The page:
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Gitelman syndrome

Other Names for this Disease
  • Hypomagnesemia-hypokalemia, primary renotubular, with hypocalciuria
  • Potassium and magnesium depletion
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Gitelman syndrome is a kidney condition that causes an imbalance of charged atoms (ions) in the body, including ions of potassium, magnesium, and calcium. Signs and symptoms usually appear in late childhood or adolescence and vary widely. Most affected individuals have relatively mild symptoms. Common symptoms include painful muscle spasms (tetany), muscle weakness or cramping, dizziness, salt craving, and tingling or prickly sensations in the skin on the face (paresthesias). Some experience fatigue, low blood pressure, and a painful joint condition called chondrocalcinosis. It is caused by mutations in the SLC12A3 or CLCNKB genes and is inherited in an autosomal recessive manner.[1]
Last updated: 11/25/2011


  1. Gitelman syndrome. Genetics Home Reference. February 2011; Accessed 10/10/2011.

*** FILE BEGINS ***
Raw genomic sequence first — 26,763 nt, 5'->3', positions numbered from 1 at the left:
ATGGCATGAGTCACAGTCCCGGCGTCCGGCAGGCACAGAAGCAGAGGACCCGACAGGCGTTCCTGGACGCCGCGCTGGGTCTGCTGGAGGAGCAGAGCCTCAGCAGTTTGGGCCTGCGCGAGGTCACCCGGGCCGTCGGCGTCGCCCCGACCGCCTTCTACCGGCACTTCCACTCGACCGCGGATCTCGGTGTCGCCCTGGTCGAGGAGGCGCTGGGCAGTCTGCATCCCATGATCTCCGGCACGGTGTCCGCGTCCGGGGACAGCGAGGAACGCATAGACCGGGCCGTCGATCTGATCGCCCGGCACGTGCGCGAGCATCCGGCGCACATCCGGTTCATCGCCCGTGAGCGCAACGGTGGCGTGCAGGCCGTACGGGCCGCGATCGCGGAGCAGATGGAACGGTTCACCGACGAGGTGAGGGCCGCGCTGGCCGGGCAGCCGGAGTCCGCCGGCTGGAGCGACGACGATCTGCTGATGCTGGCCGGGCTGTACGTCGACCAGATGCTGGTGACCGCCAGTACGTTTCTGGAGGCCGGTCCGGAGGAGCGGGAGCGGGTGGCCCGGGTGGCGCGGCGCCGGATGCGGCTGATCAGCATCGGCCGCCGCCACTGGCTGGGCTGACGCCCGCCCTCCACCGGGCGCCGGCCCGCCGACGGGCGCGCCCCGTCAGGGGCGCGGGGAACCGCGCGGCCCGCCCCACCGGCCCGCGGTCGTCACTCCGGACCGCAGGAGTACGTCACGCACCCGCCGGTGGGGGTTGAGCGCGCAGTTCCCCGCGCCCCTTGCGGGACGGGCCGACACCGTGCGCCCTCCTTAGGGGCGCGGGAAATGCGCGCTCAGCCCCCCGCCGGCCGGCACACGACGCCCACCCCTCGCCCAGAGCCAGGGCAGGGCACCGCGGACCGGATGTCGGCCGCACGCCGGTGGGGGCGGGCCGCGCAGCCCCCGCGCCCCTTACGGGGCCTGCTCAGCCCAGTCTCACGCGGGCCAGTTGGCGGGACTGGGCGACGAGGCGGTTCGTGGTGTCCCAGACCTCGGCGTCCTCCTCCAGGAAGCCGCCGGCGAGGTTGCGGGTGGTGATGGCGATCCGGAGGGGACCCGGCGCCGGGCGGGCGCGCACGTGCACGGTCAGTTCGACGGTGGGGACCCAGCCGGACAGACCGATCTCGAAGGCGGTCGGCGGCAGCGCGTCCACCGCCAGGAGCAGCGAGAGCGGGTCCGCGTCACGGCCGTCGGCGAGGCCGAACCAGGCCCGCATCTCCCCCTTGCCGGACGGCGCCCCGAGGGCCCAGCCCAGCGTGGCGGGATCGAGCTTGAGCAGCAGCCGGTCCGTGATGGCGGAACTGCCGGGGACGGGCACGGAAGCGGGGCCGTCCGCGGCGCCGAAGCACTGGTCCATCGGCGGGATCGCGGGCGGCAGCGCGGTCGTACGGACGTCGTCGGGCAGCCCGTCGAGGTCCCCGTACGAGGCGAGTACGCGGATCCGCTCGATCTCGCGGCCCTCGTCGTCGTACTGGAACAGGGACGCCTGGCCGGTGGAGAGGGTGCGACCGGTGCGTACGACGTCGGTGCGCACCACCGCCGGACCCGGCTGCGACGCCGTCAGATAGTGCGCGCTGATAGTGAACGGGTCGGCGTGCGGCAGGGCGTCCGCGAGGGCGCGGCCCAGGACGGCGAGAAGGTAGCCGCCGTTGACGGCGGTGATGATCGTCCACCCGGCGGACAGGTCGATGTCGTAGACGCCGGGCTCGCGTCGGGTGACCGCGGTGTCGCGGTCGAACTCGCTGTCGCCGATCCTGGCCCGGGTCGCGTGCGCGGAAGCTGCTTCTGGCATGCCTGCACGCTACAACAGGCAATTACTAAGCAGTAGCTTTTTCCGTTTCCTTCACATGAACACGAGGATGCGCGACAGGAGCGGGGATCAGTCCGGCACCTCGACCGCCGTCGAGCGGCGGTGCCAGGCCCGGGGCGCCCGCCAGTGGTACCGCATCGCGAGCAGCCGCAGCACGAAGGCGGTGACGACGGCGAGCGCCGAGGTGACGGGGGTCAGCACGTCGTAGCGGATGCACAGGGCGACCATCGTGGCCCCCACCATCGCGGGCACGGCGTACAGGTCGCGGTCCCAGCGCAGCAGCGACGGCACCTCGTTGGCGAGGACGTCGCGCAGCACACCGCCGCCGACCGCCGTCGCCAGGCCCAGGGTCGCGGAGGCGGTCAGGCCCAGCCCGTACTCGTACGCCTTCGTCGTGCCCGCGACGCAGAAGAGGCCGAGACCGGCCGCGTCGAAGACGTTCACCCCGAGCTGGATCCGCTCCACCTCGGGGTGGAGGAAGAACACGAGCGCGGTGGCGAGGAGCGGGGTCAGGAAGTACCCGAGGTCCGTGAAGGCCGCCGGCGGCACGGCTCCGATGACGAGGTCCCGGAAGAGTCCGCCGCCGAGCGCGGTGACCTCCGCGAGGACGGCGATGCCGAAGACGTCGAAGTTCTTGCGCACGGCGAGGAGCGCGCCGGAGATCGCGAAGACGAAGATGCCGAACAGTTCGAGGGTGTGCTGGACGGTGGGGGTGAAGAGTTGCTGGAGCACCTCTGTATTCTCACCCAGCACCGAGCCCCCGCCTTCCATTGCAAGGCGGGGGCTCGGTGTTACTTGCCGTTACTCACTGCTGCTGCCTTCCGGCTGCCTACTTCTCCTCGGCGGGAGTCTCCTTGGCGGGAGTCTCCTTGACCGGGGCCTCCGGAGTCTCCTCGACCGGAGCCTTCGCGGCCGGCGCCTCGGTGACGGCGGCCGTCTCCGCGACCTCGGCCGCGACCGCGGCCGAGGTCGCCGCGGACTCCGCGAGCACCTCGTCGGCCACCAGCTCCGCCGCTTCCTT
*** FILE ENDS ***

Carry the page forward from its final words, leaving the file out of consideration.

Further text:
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Basic Information

In Depth Information

  • Medscape Reference provides information on this topic. Click on the link to view this information. You may need to register to view the medical textbook, but registration is free.
  • The Online Mendelian Inheritance in Man (OMIM) is an catalog of human genes and genetic disorders. Each entry has a summary of related medical articles. It is meant for health care professionals and researchers. OMIM is maintained by Johns Hopkins University School of Medicine. 
  • Orphanet is a European reference portal for information on rare diseases and orphan drugs.  Access to this database is free of charge.
  • PubMed is a searchable database of medical literature and lists journal articles that discuss Gitelman syndrome. Click on the link to view a sample search on this topic.

Selected Full-Text Journal Articles

  • Gitelman syndrome. Knoers NV, Levtchenko EN. Orphanet J Rare Dis. 2008 Jul 30;3:22. Review.